Townsend Letter Alternative Medicine Magazine



  FREE e-Edition


 EDTA Chelation Therapy


 E-mail List

From the Townsend Letter
June 2017

Anti-Aging Medicine
Anti-Aging Guide to Maintaining a Healthy Gut Microbiome
by Ronald Klatz, MD, DO,
and Robert Goldman, MD, PhD, DO, FAASP
Search this site
Share this article...


The gastrointestinal tract contains the largest amount and concentration of microbes found in the human body. Changes occurring in the gut microbiome during aging can have a negative impact on health and contain a high degree of variability. A major controllable factor that influences the composition of the microbiome is diet. The nutritional value of food is determined in part by the gut microbial community, or microbiota, and its component genes (microbiome). Switching from a low-fat, plant-rich diet to one containing high-fat and high-sugar (otherwise known as the "Western" diet) changes the structure of the microbiota within 24 hours, altering the representation of metabolic pathways and the genes in the microbiome. In this column, we review recent studies that suggest natural methods of maintaining a healthy digestive system.

Turnbaugh PJ, et al. The Effect of Diet on the Human Gut Microbiome: A Metagenomic Analysis in Humanized Gnotobiotic Mice, Sci Transl Med. 11 Nov 2009;1(6).

Abx SupportGut Microbes, Diet, and Host Gene Expression
New research has found that changes in diet affect our gut microbe population and our health. More evidence has shown the important role bacteria plays in our gut and how they alter gene expression depending on diet preferences. Researchers discovered that Western diets, poor in fiber-rich whole plant food, do not provide nourishment for the microbes. The number of microbes in our guts can reach in the trillions and weigh as much as 2 kilograms (4 or 5 pounds). Through fermentation, they help to digest food and produce compounds called metabolites that help the immune system and act as a barrier to infections. The report was published in the journal Molecular Cell by a team of researchers from the University of Wisconsin-Madison.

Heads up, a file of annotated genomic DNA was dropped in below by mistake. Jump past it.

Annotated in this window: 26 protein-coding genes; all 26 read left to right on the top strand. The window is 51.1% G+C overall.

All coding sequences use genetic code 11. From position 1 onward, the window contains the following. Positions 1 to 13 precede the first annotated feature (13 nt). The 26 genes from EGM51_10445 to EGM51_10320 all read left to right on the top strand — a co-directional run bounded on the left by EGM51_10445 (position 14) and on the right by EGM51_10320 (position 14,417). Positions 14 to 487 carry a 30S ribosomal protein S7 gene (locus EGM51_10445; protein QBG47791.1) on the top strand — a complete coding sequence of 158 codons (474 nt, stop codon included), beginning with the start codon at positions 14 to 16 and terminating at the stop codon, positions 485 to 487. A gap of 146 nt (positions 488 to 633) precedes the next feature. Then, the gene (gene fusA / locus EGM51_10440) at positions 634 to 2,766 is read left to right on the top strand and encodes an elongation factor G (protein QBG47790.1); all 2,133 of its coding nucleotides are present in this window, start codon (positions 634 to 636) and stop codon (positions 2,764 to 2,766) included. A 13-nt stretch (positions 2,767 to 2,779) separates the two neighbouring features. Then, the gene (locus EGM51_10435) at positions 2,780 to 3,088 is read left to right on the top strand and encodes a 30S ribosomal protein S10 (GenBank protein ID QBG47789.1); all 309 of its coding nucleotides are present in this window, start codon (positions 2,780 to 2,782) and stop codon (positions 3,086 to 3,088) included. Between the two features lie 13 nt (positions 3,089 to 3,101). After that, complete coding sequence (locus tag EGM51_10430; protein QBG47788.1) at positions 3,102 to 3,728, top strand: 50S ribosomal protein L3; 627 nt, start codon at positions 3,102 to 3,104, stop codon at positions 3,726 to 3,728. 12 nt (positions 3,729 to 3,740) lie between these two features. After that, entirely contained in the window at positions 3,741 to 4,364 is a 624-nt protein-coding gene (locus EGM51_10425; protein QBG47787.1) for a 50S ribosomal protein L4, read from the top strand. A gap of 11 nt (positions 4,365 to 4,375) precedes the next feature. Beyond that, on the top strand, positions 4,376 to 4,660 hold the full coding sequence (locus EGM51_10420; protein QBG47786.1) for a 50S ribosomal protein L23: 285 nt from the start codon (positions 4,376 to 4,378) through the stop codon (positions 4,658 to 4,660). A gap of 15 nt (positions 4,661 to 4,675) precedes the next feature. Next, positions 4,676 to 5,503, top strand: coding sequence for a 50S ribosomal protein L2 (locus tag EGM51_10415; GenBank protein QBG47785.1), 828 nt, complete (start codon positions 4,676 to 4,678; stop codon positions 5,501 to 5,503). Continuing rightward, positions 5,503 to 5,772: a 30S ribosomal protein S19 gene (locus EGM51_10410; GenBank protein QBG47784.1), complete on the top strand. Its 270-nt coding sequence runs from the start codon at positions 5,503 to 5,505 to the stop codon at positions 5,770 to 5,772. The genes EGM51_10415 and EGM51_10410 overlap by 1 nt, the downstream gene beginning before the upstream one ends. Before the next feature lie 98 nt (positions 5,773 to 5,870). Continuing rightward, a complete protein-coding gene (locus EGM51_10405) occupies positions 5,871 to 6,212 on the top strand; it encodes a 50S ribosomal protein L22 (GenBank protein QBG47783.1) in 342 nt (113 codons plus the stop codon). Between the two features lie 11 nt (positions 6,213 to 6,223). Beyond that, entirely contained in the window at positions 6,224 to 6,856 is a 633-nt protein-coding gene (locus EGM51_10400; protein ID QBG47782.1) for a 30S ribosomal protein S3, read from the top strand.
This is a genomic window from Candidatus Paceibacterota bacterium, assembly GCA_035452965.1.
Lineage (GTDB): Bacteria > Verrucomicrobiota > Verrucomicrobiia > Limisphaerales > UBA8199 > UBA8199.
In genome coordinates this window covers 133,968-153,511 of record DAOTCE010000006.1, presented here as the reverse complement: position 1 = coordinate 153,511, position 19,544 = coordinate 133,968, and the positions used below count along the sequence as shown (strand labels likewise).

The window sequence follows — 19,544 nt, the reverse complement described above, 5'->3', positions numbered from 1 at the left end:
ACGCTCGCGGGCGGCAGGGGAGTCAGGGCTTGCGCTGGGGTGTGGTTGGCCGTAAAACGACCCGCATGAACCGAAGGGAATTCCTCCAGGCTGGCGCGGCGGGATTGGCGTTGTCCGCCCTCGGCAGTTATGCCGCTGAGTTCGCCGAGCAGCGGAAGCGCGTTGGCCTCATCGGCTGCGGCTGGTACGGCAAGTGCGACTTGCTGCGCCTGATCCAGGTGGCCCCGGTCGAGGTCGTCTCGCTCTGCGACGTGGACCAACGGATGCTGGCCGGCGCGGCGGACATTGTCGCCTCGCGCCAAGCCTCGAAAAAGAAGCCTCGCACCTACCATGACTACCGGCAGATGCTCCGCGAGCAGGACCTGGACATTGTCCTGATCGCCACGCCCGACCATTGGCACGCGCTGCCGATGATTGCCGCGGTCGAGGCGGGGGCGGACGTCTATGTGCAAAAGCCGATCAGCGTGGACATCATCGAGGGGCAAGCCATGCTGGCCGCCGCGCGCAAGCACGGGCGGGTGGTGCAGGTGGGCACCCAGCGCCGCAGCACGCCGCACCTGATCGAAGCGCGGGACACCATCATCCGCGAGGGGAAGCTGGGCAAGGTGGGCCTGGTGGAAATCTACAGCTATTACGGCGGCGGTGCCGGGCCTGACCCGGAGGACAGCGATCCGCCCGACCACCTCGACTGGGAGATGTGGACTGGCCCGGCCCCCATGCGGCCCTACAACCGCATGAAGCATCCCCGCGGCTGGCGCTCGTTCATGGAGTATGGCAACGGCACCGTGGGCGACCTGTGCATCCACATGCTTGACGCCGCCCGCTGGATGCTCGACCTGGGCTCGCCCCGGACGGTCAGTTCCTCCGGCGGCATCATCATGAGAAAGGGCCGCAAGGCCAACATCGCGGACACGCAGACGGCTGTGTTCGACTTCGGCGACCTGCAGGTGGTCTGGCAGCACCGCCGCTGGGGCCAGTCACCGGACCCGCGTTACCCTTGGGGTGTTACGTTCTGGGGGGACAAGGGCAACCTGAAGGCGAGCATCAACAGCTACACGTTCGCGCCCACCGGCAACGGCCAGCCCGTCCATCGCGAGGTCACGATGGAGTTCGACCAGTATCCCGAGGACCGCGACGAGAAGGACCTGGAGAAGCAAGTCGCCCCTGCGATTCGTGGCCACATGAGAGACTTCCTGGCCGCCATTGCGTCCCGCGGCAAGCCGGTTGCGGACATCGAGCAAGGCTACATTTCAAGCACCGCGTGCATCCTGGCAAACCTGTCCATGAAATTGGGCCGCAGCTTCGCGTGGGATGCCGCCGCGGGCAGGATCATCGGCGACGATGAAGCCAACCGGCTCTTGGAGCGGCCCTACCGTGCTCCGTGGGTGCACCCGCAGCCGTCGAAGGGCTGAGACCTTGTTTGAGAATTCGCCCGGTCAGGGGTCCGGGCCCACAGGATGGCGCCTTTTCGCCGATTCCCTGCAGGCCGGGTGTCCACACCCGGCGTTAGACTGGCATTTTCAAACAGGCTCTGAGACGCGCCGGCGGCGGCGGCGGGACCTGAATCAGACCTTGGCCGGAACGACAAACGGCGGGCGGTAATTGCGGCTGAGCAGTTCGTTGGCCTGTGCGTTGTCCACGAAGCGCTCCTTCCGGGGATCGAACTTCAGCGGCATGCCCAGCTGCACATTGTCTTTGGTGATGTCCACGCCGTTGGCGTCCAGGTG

Genes in our DNA make up the code that makes life possible. However, genes can be altered by many environmental factors that switch some genes on or off. The complete set of genes that make up our entire DNA is called the genome, and molecules called epigenome communicate with the genome.
In the study, the researchers found small levels of molecules that were communicating with cells of the mice through the epigenome. UW-Madison professor John M. Denu suggests that metabolites (compounds created by gut microbes) and possibly many other compounds were communicating with the epigenome.
The researchers used lab mice in two groups with different diets. One group was fed plant food high in carbohydrates to mimic a human diet rich in fiber, and the other group was fed a diet of sugar and fat to mimic a typical Western diet. The team then compared the mice fed the Western-style diet to those fed the plant-food diet and discovered the Western diet deterred many epigenetic changes that occur naturally with the plant diet. The researchers then supplemented the diet of the mice that were fed fats and sugars with metabolites. This supplementation restored the proper epigenetic changes seen in the group of mice fed plant food.

Professor Denu and his colleagues suggest the study helped to prove that metabolites that are produced by microbes in the gut when fed a plant-based diet are the major communicators to the epigenome. They call the microbe functions "microbial metabolism." It turns out that food rich in sugar or fat are easily digested but are not a good source of nutrients for the gut bacteria. When the microbes are starved under this diet, the result is a less diverse microbiome with poorer communication with the epigenome.
A surprising result of the study was the discovery that these complex communications in the gut microbiome are not confined to the colon but also between liver cells and fatty tissue inside the gut. This study has profound implications for future studies of the complex interactions between different diets and a healthy gut microbiota.